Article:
They used math to beat casinos for a living.
Their exploits have been immortalized on the silver screen — in films like "21" — and before that between bindings on the best-seller list.
Educated at the prestigious Massachusetts Institute of Technology, the MIT Card Counting Team hauled millions of dollars out of casinos from coast to coast throughout the '80s and '90s.
Now, the team is long gone, but a few of its former members made an appearance at the 15th International Gambling and Risk Taking Conference at Caesars Palace this week to look back at their time counting cards for big cash.
You might recognize Andy Bloch, a self-proclaimed inventor and frequent player at the World Series of Poker. Already graduated from MIT in the mid-'90s, Bloch joined the team after he went to a buddy's poker party and met a student looking to start up a team.
Henry Houh's entrance came out of a curiosity. A grad student at MIT at the time, Houh couldn't help but notice his officemate lugging thousands of dollars in casino chips back to work.
Majestically broke and paying his way through school, Houh couldn't turn down the offer to join.
"It was great fun," Houh said. "There were all sorts of crazy stories … That's why it took me 13 years to get out of MIT."
A lot of those crazy stories kept many former members from attending the conference.
Like John Chang, who helped form the team in the early 1980s. Caesars later 86'd him for a reason he's not entirely sure of. But he recently sat down with Bloch to record video responses to play in his absence.
"The way people are abused? It's not quite like Guantanamo. It sort of paves the way for Guantanamo," Chang said, joking. "We're kind of the canaries in the coal mine."
Card counting isn't illegal, but casinos are wary of any tactic that can improve a player's chances. If a pit boss has reason to believe a player is counting — usually suggested with rapidly raised bets when the cards are stacked against the house — that boss can simply ask the player to leave.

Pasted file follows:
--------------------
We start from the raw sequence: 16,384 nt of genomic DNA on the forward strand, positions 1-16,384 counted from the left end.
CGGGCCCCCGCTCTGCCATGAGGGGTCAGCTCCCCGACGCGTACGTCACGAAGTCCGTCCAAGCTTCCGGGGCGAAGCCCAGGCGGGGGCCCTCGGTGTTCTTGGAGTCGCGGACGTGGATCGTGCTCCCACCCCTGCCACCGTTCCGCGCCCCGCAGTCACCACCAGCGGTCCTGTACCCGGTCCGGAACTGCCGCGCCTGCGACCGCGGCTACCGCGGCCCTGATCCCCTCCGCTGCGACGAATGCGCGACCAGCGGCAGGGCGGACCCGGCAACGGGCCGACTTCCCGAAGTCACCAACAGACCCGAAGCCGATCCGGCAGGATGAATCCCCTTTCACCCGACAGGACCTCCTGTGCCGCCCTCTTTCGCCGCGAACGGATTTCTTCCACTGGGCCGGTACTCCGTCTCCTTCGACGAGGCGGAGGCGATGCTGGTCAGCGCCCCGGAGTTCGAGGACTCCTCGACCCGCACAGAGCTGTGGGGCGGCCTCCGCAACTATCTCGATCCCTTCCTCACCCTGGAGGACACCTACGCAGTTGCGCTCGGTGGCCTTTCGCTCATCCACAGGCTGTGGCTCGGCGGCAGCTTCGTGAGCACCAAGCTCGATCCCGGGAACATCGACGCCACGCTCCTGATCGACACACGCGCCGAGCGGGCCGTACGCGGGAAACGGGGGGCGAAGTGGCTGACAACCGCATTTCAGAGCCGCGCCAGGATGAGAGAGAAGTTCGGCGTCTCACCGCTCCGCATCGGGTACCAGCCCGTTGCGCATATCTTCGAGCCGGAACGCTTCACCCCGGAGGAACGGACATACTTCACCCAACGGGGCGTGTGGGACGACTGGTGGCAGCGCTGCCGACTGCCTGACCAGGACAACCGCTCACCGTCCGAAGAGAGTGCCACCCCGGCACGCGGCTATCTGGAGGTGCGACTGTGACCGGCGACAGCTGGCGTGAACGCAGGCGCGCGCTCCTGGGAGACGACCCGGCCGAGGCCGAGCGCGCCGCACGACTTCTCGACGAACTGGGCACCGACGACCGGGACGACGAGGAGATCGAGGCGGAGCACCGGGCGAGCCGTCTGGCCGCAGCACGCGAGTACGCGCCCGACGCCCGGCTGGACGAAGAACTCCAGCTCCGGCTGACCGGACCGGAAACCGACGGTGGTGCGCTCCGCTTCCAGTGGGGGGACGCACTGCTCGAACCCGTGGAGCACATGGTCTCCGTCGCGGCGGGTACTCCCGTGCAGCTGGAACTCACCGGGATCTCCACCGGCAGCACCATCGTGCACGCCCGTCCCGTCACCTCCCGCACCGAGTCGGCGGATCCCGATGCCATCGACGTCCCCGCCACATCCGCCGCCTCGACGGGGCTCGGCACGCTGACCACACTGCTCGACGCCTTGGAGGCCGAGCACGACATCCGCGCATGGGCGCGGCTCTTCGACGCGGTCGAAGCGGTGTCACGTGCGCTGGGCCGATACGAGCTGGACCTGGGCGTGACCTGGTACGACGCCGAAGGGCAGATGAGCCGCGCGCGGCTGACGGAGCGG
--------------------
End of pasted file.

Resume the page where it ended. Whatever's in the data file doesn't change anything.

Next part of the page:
The barring of gambling pros from casinos is a topic Bloch has always been passionate about.
"What that says about our freedoms and the direction we may be going," Bloch said. "Our ability to think is what really makes us human and it separates us from other animals, and when you kick someone out of a business or a country or whatever just because that person is exercising their ability to think, to me that's an affront to civil rights."
As the MIT team began to catch the attention of casino kings across the country, it didn't take long for its reputation to tarnish.
"I think the MIT team was mostly feared because of its name," Chang said. "You know? 'Oh, those MIT geniuses are gonna come in and levitate the chips out of the rack … 'Oh my god."
During one five-year stretch, Bloch said he pulled in an average of $100,000 a year. Houh landed on the lower end of the earnings report, making about $25,000 a year. That's because of his role, he said. He was never the "big player." He was the counter, staying focused at the table.
He actually made more money acting in a movie about the exploits of his team than he did during his tenure at MIT.
Houh — now an expert witness in Boston — played a blackjack dealer in the 2008 box office smash "21" — a film based on Ben Mezrich's best-selling book "Bringing Down the House."
While the movie was entertaining — making more than $200 million worldwide — pros deeply involved in the real-life plot on which it was based say the film was far from accurate.
"There's very little in the movie that's true," Change said. "[But] it captured the flavor of what we were doing."
For one, there was no conniving college professor — Kevin Spacey's character — who threatened players if they didn't follow his orders.
The MIT Card Counting Team formed from the inkling of Chang and two other college professors in Boston.
There were no required stress tests at an underground card room in Chinatown. While players had to pass entrance exams to play on the team, they took them at MIT.
What the film got right — essentially — was its portrayal of players' nonchalant attitudes toward hard cash, Houh said.
Houh, Bloch and Chang carried thousands of dollars of dough through airport security.
When Chang got married and his wife cleaned out the apartment, Bloch said, it didn't take her long to find thousands of dollars in cash and chips kept in random places.
Bloch said he recalls a time when he walked from his apartment in Cambridge to Harvard Square with $300,000 in his backpack.
Sounds glamorous, but the MIT pros will tell you: They learned the value of playing blackjack long after leaving the team.
They quickly learned that the guys who make the most money aren't in blackjack anymore. Many went on to run hedge funds or build a dot-com start-up or contribute to booming companies like Microsoft, Chang said.
"I think blackjack really is more like a training to be successful in something else," Chang said. "It's like the minor leagues. I didn't really recognize that at first, but it just is so."